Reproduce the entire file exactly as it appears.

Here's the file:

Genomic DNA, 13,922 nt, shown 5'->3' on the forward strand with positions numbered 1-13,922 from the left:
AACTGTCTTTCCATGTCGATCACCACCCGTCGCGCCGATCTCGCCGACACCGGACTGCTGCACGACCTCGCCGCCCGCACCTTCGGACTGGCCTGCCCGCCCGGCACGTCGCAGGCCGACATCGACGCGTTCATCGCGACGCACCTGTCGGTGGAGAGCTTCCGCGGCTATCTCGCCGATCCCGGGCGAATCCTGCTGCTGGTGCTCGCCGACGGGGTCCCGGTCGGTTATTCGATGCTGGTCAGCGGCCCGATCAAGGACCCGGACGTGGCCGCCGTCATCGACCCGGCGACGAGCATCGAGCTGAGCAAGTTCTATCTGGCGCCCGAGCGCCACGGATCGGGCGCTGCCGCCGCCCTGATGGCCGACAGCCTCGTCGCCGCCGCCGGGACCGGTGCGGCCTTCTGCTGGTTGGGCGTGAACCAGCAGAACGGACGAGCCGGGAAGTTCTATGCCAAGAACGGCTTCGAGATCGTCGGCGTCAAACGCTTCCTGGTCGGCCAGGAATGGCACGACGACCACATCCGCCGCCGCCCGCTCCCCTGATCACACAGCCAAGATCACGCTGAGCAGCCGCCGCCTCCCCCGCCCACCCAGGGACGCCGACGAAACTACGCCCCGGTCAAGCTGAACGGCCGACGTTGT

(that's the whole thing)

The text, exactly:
Genomic DNA, 13,922 nt, shown 5'->3' on the forward strand with positions numbered 1-13,922 from the left:
AACTGTCTTTCCATGTCGATCACCACCCGTCGCGCCGATCTCGCCGACACCGGACTGCTGCACGACCTCGCCGCCCGCACCTTCGGACTGGCCTGCCCGCCCGGCACGTCGCAGGCCGACATCGACGCGTTCATCGCGACGCACCTGTCGGTGGAGAGCTTCCGCGGCTATCTCGCCGATCCCGGGCGAATCCTGCTGCTGGTGCTCGCCGACGGGGTCCCGGTCGGTTATTCGATGCTGGTCAGCGGCCCGATCAAGGACCCGGACGTGGCCGCCGTCATCGACCCGGCGACGAGCATCGAGCTGAGCAAGTTCTATCTGGCGCCCGAGCGCCACGGATCGGGCGCTGCCGCCGCCCTGATGGCCGACAGCCTCGTCGCCGCCGCCGGGACCGGTGCGGCCTTCTGCTGGTTGGGCGTGAACCAGCAGAACGGACGAGCCGGGAAGTTCTATGCCAAGAACGGCTTCGAGATCGTCGGCGTCAAACGCTTCCTGGTCGGCCAGGAATGGCACGACGACCACATCCGCCGCCGCCCGCTCCCCTGATCACACAGCCAAGATCACGCTGAGCAGCCGCCGCCTCCCCCGCCCACCCAGGGACGCCGACGAAACTACGCCCCGGTCAAGCTGAACGGCCGACGTTGT